In one embodiment, the CPU 242 generates the map tables corresponding to all values in GF(2a) according to the selected domain of the Galois Field when the system boots, and the map tables are stored in the memory 280. When the CPU 242 starts the parity engine 260 and intends to perform operations on certain data streams, the control unit (SG controller) 264 is notified to learn the memory addresses of the map tables needed in the operations and corresponding to the data streams, so that the control unit (SG controller) 264 can issue read requests to the memory 280 on by one to load the required map tables into the control unit buffer (SG buffer) 266. Or, before the CPU 242 starts the parity engine to perform operations on certain data streams, the map tables needed in the operations and corresponding to the data streams are collected, compiled and stored in the memory 280 in sequence. Taking GF(28) as an example, the memory stores the map tables corresponding to the values of 0˜255. Assuming that the CPU 242 intends to perform operations of 1*A+5*B+20*C on three data streams A, B, C, the CPU 242 will retrieve the map tables corresponding to the values of 1, 5, and 20 from the memory 280 and store them in sequence in another storage space in the memory 280. After the CPU 242 arranges the required map tables, the CPU 242 informs the register 268 to start the control unit (SG controller) 264 and to inform the control unit (SG controller) 264 the start memory address of the required map tables, so that the control unit (SG controller) 264 can issue a read request to the memory 280 to load the required map tables into the control unit buffer (SG buffer) 266. After the map tables are already loaded, applying the foregoing procedure, the XOR engines 272, 274 can select data from each operation unit in the data streams according to the setting of the operation unit and the content of the map tables to perform XOR operations.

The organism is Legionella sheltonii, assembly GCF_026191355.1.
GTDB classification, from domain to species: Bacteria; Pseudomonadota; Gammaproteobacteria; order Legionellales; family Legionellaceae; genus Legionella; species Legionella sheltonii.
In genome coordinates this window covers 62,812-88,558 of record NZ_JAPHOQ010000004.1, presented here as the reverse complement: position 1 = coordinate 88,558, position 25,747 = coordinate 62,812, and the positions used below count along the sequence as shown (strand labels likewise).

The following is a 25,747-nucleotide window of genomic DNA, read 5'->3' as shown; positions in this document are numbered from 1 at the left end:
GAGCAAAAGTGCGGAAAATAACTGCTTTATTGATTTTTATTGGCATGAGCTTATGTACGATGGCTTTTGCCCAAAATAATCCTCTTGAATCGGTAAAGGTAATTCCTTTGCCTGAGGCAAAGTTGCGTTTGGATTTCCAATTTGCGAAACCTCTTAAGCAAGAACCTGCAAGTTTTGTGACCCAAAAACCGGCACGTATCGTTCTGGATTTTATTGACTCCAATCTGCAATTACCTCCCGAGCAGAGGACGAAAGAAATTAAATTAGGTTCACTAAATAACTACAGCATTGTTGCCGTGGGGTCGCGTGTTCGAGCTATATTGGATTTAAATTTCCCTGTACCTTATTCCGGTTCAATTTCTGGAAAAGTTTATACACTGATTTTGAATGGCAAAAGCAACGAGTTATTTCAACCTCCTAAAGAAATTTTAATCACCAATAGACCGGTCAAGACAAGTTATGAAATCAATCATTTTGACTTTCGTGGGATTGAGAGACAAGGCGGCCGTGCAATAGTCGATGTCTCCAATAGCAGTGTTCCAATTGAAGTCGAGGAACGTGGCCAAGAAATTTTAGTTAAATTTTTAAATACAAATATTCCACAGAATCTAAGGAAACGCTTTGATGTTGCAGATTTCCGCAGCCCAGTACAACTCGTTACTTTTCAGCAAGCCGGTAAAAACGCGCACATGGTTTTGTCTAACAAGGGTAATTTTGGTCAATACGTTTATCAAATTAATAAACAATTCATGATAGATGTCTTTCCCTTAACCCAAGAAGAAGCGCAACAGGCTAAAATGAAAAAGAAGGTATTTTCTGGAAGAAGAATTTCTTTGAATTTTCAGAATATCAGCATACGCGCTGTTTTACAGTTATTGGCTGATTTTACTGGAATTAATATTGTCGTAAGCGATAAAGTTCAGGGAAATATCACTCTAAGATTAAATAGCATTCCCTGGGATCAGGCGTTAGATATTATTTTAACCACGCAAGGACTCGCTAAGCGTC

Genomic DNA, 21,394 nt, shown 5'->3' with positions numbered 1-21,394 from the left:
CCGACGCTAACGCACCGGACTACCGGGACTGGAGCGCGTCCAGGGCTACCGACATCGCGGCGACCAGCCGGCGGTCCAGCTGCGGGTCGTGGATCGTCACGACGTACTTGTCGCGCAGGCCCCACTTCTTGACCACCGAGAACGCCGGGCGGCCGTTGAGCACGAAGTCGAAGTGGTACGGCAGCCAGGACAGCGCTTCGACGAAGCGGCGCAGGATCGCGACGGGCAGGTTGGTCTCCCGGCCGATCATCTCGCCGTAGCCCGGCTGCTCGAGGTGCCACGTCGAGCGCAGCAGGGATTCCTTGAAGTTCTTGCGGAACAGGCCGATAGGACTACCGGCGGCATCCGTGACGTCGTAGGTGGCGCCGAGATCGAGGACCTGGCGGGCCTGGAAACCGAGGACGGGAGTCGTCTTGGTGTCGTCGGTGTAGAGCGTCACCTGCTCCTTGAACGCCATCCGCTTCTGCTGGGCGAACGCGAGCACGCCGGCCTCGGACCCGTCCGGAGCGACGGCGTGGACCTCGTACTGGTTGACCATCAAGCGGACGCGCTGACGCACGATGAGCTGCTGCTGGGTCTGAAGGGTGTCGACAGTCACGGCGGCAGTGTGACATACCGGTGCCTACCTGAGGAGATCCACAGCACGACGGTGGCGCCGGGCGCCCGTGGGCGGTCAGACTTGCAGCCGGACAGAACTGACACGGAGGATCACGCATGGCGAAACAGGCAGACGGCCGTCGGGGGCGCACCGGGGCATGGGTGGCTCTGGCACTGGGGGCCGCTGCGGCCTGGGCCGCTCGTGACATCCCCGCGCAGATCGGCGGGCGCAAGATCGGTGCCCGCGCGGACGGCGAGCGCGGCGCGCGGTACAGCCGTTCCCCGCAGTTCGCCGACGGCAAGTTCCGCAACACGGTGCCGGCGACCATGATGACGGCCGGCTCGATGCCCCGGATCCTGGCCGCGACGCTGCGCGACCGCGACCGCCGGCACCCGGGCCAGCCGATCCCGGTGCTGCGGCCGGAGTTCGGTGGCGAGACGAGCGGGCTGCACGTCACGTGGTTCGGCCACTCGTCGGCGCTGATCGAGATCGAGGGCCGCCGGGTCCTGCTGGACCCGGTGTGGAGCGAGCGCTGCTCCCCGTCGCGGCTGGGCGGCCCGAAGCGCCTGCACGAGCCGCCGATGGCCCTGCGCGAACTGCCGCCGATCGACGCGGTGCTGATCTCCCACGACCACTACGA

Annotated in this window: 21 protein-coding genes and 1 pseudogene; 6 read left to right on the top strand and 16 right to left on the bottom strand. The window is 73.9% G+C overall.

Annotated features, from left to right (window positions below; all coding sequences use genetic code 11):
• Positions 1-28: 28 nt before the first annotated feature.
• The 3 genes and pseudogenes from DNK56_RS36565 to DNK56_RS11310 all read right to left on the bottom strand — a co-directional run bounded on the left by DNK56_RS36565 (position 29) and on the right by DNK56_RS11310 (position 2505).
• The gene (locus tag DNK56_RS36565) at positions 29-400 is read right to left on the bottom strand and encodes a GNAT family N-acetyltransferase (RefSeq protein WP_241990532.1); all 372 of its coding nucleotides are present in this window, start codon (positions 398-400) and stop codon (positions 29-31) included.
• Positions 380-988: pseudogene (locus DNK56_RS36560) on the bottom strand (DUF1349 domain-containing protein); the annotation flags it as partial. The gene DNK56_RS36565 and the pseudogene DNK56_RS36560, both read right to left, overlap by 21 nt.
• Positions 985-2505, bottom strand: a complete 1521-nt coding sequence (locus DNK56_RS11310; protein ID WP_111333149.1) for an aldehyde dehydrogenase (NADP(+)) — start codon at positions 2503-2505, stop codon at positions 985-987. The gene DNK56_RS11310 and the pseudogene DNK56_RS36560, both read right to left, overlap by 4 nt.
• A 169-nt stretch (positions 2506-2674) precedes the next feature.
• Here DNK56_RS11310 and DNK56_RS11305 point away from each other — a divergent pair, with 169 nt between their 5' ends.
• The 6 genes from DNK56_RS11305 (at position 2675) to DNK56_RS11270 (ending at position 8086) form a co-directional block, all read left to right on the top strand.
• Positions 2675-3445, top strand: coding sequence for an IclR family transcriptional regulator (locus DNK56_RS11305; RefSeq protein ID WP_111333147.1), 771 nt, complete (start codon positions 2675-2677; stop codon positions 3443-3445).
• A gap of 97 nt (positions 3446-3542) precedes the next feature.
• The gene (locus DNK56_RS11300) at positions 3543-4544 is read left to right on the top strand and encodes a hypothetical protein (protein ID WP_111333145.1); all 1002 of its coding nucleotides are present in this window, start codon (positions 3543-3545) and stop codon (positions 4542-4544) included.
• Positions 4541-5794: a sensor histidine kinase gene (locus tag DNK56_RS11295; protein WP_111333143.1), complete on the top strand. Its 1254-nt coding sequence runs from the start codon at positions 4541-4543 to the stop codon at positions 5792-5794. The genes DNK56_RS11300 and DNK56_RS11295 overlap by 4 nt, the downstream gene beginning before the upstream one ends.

In another embodiment, the map tables corresponding to all values in the selected domain of GF(2a) can be stored in the memory 280 in advance before leaving the factory. Then, the following is carried out as the foregoing processes.